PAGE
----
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Chandel warning

Militant attack is a reminder of the urgent need to find political solutions to the Northeast’s long-running problems.

By: Express News Service |
Updated: June 6, 2015 12:26:28 am
Manipur ambush, manipur militant ambush, manipur militant attack, militant ambush manipur, manipur chandel attack, northeast militant attack, manipur attack, manipur army attack, indian express editorial A scene after a military convoy was attacked by an unidentified insurgent outfit first with a powerful Improvised Explosive Device (IED) killing at least 20 army personnel and injuring 11 others in Manipur’s Chandel district on Thursday. (Source: PTI Photo)

The death of 18 soldiers in an ambush in Manipur’s Chandel district on Thursday must draw attention to the worsening of the security situation in the Northeast in recent months. In May, a similar attack took place in Nagaland, where eight Assam Rifles jawans were killed, while earlier this month, militants ambushed a patrolling party of the Assam Rifles in Manipur’s Ukhrul district, injuring two jawans.

Sporadic attacks on security forces — the placing of roadside bombs near army posts or on patrolling routes — have also been on the rise. Thursday’s ambush occurred between Paralong and Charong villages in Chandel district, which has been the hub of activity for various insurgent groups due to its proximity to Myanmar. The Naga militant group, National Socialist Council of Nagaland-Khaplang (NSCN-K), has claimed responsibility for the latest attack, which saw the use of sophisticated weapons. The ambush party is suspected to have made its way back to Myanmar, where the NSCN-K runs camps and hideouts in the Sagaing and Kachin provinces.

The NSCN-K, led by S.S. Khaplang, a Burmese Naga, had abrogated its 14-year-old ceasefire with the Centre this March. Since this abrogation, the NSCN-K has been under pressure from the security forces, with many in its cadre shifting to other NSCN factions. In response, the NSCN-K had announced the formation of a joint group with several other Northeast-based militant outfits, called the United National Liberation Front of Western Southeast Asia (UNLFW). The UNLFW’s formation highlights the government’s political failure to move forward on the Naga peace process. Most major Naga groups have had a ceasefire with Delhi for two decades now, but even after numerous rounds of talks, there has been little progress on finding a political solution. While the UNLFW poses a formidable challenge for the security forces, it also provides the government with an opportunity to negotiate with one group in what has historically been a highly fragmented militancy.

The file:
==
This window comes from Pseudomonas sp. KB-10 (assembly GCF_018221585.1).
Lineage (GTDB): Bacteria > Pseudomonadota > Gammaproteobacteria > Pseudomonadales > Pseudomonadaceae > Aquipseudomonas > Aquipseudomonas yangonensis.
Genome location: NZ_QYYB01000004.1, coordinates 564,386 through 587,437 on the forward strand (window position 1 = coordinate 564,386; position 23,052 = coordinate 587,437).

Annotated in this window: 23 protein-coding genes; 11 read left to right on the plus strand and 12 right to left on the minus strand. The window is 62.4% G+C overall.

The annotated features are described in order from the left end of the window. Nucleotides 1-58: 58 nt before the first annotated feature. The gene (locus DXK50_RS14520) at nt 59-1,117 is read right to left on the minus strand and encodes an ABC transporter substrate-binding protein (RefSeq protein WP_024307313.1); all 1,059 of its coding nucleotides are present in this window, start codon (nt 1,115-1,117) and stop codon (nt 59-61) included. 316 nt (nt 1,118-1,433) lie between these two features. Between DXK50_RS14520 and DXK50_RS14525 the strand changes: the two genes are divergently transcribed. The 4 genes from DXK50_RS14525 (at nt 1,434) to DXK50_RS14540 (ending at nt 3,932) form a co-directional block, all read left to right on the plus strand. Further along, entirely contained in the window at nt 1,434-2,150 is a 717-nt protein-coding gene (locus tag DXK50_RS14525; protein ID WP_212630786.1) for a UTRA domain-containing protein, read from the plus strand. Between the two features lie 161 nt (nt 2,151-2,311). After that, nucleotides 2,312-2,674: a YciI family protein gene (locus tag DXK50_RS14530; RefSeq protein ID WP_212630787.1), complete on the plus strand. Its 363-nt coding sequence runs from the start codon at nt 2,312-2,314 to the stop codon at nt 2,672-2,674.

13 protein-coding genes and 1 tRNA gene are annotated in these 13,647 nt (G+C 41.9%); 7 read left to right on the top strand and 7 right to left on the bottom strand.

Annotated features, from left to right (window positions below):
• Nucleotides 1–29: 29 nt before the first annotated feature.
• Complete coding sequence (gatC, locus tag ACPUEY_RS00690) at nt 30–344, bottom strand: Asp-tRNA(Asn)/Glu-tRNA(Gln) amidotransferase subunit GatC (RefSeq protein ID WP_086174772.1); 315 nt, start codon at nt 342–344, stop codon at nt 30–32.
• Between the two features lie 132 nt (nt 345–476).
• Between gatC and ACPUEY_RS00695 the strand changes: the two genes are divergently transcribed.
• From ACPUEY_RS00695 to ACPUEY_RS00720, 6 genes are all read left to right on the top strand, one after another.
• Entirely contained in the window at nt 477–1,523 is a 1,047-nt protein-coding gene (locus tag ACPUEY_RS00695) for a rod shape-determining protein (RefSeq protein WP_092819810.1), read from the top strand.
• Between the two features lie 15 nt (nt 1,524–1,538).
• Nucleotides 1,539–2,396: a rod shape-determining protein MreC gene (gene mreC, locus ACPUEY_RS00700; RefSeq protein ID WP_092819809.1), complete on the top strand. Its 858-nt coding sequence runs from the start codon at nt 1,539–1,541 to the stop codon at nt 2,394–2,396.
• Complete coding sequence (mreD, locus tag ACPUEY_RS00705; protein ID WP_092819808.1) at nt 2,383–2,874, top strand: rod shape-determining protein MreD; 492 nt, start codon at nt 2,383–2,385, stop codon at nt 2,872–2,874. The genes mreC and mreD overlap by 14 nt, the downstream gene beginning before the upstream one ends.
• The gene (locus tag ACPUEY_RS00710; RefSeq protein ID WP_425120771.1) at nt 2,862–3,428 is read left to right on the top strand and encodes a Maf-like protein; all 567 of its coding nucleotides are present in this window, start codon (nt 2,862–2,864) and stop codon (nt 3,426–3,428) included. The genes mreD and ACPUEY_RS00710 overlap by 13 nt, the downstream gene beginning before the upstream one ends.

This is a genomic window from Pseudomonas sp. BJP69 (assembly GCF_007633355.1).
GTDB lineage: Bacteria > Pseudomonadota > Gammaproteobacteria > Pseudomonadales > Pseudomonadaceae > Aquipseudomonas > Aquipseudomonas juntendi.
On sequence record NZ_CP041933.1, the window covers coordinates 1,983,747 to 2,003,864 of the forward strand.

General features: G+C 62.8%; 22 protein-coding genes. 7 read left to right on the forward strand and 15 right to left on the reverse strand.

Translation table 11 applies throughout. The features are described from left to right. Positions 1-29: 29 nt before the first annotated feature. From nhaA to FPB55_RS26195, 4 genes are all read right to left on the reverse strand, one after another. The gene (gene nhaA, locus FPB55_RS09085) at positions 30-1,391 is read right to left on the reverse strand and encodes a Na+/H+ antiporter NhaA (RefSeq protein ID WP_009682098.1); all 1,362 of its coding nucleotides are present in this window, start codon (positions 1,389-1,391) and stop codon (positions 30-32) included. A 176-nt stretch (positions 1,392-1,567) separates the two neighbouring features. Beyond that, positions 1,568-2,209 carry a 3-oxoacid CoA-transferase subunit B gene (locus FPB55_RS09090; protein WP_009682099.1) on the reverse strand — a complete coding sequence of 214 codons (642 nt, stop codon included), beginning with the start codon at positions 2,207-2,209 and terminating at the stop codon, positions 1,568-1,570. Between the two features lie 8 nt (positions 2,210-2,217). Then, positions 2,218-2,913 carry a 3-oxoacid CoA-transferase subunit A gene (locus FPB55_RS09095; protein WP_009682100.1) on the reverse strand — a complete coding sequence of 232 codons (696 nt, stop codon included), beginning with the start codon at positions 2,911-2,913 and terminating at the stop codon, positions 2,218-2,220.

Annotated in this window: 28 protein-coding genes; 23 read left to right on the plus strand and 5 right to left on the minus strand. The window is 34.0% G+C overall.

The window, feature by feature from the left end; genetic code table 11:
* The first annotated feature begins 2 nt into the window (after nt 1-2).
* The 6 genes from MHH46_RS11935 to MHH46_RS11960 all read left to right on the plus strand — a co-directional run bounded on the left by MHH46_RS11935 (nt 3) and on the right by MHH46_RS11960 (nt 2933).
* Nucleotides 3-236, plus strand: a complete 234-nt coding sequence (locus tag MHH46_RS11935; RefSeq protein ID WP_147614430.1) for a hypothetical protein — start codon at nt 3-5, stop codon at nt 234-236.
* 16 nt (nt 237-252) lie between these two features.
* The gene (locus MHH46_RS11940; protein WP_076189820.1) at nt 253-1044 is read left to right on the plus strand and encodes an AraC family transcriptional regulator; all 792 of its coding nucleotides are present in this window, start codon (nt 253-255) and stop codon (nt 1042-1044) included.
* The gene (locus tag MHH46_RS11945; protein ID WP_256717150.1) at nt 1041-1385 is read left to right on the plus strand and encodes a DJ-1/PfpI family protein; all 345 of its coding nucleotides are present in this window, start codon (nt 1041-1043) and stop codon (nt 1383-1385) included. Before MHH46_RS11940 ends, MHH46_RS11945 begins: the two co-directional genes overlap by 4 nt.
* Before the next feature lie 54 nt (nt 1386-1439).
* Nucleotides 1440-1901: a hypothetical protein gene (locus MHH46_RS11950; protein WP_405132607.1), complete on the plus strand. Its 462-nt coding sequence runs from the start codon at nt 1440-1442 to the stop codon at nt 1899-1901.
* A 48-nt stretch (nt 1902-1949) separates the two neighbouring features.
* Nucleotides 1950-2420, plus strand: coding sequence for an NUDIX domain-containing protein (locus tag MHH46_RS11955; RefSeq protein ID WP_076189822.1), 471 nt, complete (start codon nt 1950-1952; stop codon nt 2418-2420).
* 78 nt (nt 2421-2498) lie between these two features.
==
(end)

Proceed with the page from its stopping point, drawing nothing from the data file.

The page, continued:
India’s security response to this dastardly incident will be constrained by the memorandum of understanding between the NSCN-K and Myanmar. While Myanmar’s top leadership has pledged full support to India in operations against militant groups, it has no control at the local level, where corruption is rampant among the Tatmadaw, Myanmar’s military. Moreover, the Tatmadaw is too pressured and stretched in quelling Myanmar’s own insurgencies and honouring its own ceasefire agreements with anti-India groups to effectively respond to Indian requests. Instead of a kneejerk security response, the Centre should respond with a considered joint action plan by the home, defence and external affairs ministries to ensure lasting peace in the region. Thursday’s attack is a reminder to the NDA government that it needs to devote greater energy towards finding political solutions to the Northeast’s longstanding problems.

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